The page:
'Taylor Swift effect' dismissed by Tennessee students as early vote totals smash 2014 numbers
NASHVILLE – Superstar Taylor Swift finally opened up about her political views this election cycle -- but will it matter?
In Tennessee, early voting totals nearly tripled compared to 2014 and some pollsters and voters are attributing it to the pop star’s last minute October surprise endorsement of the Democratic candidate for Senate, Phil Bredesen.
Swift posted on Instagram in early October said in part, "As much as I have in the past and would like to continue voting for women in office, I cannot support Marsha Blackburn. Her voting record in Congress appalls and terrifies me."
Swift’s rare political statement surprised fans because the 28-year-old has been notoriously absent from any political debate throughout her career. But there’s really no way to accurately determine if the nod will make a difference on Tuesday.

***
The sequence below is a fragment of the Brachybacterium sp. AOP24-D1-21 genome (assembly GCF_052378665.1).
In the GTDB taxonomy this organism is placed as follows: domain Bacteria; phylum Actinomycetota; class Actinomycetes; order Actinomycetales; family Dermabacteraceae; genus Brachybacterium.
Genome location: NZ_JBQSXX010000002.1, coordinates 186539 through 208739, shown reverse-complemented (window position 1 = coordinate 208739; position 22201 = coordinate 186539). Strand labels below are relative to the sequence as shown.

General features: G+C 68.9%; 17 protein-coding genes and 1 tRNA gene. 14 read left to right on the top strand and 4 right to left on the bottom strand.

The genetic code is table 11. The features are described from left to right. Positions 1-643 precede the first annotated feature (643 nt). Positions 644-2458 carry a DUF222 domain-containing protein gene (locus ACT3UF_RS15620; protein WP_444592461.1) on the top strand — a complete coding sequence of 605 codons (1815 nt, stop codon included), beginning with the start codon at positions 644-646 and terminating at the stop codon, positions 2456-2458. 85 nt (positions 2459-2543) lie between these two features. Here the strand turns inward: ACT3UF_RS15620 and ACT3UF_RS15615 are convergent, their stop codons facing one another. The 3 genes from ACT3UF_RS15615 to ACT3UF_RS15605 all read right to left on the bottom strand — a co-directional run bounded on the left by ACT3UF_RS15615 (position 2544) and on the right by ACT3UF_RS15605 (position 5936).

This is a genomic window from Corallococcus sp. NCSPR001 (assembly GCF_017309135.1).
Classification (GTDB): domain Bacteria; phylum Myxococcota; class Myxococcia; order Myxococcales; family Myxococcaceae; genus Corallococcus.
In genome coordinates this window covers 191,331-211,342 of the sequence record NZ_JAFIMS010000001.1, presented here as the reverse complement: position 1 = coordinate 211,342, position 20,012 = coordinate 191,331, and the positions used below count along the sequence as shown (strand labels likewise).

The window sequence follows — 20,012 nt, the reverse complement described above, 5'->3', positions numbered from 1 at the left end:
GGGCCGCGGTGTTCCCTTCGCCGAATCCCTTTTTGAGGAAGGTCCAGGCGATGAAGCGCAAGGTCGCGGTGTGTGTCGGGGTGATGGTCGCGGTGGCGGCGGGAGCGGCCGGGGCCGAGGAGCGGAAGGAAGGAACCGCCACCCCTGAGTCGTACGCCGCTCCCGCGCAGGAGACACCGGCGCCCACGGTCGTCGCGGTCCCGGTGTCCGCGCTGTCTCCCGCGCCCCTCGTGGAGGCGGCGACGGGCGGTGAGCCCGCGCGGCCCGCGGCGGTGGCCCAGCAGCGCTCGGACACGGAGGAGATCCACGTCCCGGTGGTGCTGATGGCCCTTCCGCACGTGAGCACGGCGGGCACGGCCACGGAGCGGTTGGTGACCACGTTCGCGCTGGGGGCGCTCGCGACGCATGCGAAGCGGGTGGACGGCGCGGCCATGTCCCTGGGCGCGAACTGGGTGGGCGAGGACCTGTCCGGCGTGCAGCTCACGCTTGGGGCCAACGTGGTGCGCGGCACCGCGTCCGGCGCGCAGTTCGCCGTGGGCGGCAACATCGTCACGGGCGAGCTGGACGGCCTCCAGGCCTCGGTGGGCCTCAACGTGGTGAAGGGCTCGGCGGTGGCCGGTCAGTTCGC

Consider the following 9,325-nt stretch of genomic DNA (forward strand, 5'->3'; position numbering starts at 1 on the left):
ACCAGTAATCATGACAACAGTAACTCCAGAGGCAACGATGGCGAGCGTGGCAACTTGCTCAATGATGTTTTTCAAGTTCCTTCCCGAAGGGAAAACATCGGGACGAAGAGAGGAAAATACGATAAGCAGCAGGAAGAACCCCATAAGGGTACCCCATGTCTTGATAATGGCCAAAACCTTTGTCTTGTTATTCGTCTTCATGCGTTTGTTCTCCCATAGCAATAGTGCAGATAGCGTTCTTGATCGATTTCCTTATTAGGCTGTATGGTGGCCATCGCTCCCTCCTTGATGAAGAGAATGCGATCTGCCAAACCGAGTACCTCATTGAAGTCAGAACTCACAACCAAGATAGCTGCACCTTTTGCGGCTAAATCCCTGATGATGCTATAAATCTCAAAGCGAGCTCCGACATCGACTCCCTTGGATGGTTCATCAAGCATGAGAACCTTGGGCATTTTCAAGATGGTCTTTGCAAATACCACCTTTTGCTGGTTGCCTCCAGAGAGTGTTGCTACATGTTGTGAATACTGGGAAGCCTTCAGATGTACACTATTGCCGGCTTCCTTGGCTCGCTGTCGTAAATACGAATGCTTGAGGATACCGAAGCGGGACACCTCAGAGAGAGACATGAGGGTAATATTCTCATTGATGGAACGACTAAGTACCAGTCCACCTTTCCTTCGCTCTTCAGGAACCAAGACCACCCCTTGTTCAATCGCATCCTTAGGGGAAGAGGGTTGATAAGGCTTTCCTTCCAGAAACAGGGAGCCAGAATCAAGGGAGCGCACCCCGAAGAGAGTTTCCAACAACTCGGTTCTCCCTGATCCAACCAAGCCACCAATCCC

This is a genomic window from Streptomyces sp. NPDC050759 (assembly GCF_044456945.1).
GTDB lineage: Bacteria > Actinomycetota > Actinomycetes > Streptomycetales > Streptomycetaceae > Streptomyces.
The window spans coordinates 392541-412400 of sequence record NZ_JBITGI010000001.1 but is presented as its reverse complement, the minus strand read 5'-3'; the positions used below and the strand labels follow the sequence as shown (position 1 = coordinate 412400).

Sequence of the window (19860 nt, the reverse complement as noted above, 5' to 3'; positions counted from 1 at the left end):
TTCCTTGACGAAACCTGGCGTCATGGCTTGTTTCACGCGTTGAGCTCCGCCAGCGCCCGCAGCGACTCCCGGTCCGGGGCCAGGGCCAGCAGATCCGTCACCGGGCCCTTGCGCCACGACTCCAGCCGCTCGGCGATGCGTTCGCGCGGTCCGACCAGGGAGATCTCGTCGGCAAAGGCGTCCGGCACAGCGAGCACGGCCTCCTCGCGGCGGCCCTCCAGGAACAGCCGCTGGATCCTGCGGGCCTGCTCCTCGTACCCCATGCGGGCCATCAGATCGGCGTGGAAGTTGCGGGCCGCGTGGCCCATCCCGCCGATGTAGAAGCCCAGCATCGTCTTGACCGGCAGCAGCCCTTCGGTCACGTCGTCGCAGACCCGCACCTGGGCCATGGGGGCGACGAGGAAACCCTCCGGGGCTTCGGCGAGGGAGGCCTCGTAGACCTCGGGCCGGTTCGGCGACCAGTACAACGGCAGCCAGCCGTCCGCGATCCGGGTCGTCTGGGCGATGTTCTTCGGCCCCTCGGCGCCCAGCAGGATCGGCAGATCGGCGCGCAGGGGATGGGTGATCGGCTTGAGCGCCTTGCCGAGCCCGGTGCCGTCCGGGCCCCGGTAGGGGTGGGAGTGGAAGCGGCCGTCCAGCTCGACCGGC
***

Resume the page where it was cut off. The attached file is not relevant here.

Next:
A bulk of the singer's fan demographic – college students – offered a number of mixed reactions on the political pull celebrities like Swift have when it comes to influencing fans' votes.
“It’d be interesting to see a little bit of the hypocrisy the way the media would cover Taylor Swift and Kanye West. Did you like Taylor coming out and supporting a Democrat? What about Kanye saying he supports Trump?” Vanderbilt sophomore Ryan Brown told Fox News.
Others were more inclined to shake off the celebrity mantle and go all-in.
“She actually went to the high school I went to, so her endorsement works for me,” a freshman named Elizabeth told us.
Perhaps the "Taylor Swift effect" is real -- of the early-vote totals in Tennessee, young people came out in droves.
There were 97,826 early voters under the age of 30, compared to 12,812 young early voters in 2014; a spike of more than 700 percent, according to the data firm Targetsmart.
But the young, independent college students say they’re betting on their own smarts to make up their mind.
“I’m just a normal college student, I don’t really care what Taylor Swift says," admits Vanderbilt student Henry Standard.
Republican candidate Rep. Marsha Blackburn and Democratic candidate Phil Bredesen are in one of the closest Senate races in the country.